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Study Confirms Problems With Essure Contraceptive Implant

female patient with doctor

On April 24, 2015, a long overdue medical report was published by several experts detailing the long-term effects of the contraceptive implant known as Essure. Despite being once heralded as one of the safest and least-invasive options for women wishing to forgo further childbearing, the dangerous reality of the device has led many women down a path marked with pelvic pain, difficult menstrual periods, perforation of surrounding organs, and – in some cases – the need for invasive revision surgery.

As series of Essure lawsuits has hit federal and state dockets across the U.S., with many women seeking seven figures in financial compensation.

Problems with Essure

The Essure device was originally marketed by Conceptus, Inc. (and later by Bayer Pharmaceuticals) as a safer alternative to surgical sterilization that required less recovery time and a reduced risk of infection and scarring. The implant is made of a combination of metal and polyester, and is fashioned like a coil for insertion directly into the patient’s fallopian tubes. The presence of the Essure device is calculated to induce the development of scar tissue, which is to theoretically block the possibility of sperm reaching an ovum.

However, many women implanted with the Essure device have found it does more harm than good, and have alleged the following complications with the device:

  • Severe back pain
  • Pelvic pain and pressure
  • Heavy & prolonged menstrual periods
  • Migration of metal coils through the Fallopian tubes and into surrounding organ tissue

Moreover, data reveals that the Food and Drug Administration was inundated with over 16,000 complaints from patients injured by the device, which is actually sold in 23 nations worldwide. In a study purported to follow 518 women implanted with the Essure device, 21 women experienced a perforation of the fallopian tubes, while eight women had to endure invasive traditional sterilization surgery or surgical removal of a wayward coil. In total, as many as 750,000 women are believed to be implanted with the Essure device, making growing number of Essure claims virtually inevitable.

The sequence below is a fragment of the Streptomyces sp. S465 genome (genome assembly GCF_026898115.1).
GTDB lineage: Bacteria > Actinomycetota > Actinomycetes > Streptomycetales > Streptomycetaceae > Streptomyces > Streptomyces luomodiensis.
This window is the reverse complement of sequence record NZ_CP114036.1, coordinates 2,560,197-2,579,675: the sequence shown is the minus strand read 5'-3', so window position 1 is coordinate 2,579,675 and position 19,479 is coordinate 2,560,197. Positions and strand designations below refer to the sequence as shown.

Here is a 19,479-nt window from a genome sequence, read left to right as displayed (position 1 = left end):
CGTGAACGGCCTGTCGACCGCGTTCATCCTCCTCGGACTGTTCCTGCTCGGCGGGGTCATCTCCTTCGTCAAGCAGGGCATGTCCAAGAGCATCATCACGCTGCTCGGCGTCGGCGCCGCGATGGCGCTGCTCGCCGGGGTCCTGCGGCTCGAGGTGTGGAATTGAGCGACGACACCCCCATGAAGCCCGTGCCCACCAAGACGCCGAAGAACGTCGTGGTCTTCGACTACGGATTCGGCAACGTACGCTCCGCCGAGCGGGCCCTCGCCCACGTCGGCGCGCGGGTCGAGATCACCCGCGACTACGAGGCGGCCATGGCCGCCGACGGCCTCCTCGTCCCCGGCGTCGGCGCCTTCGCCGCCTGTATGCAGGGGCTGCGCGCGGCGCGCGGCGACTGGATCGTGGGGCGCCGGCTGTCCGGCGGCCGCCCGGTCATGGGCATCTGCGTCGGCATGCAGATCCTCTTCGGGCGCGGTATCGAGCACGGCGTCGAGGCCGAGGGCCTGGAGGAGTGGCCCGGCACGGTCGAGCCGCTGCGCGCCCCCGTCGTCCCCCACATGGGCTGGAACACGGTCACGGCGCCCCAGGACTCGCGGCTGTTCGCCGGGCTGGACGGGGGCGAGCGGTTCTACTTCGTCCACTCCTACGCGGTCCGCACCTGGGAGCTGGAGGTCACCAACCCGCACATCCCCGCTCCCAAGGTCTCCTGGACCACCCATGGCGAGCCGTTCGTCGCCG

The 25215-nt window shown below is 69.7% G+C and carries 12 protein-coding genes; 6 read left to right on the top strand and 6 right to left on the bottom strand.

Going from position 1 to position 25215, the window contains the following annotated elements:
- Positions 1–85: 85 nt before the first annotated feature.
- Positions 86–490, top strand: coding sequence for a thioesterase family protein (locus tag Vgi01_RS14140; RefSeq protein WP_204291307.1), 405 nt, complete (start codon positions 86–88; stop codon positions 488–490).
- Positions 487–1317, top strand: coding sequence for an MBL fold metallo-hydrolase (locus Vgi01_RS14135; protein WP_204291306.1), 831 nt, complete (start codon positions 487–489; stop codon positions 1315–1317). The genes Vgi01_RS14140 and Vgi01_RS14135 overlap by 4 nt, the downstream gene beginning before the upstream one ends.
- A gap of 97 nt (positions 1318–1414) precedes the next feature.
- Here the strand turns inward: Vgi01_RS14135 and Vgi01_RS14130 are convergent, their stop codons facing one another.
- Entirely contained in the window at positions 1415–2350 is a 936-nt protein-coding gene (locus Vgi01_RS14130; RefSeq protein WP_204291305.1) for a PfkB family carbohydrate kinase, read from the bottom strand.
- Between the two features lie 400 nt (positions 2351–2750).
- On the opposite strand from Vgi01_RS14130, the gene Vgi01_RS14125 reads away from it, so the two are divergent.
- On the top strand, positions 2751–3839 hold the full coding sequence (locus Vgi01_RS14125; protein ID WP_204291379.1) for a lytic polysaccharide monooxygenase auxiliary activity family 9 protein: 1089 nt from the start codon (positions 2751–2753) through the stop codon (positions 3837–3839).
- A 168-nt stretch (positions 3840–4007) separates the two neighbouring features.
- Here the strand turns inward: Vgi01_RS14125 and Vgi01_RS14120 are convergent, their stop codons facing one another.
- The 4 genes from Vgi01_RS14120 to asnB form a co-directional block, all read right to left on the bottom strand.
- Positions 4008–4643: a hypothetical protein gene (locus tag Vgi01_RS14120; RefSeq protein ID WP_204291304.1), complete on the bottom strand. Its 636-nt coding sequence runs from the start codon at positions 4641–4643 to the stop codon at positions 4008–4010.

Comparison with Mirena IUD complications

The Mirena IUD is undergoing similar scrutiny as several lawsuits are already underway questioning the integrity of Bayer Pharmaceuticals for promoting the contraceptive device as safe and essentially risk-free. Much like Essure, the Mirena IUD is implanted vaginally within the confines of a gynecologist’s office – and it does not require an invasive procedure or a lengthy recovery. Unlike Essure, the Mirena IUD is implanted directly into the uterus and is designed to essentially “trick” the body into believing a pregnancy is underway, thereby ceasing the ovulation process.

In both cases, the devices have been alleged to migrate from their intended positions, causing painful uterine perforation and lodging into surrounding pelvic organs. However, unlike Essure, Mirena is intended as a non-permanent contraceptive measure and can be removed to help resume fertility.

Product liability claims involving both Essure and Mirena will hinge on the notion that manufacturers knew – or should have known – that the implantations could cause serious complications yet they failed to warn patients of this risk.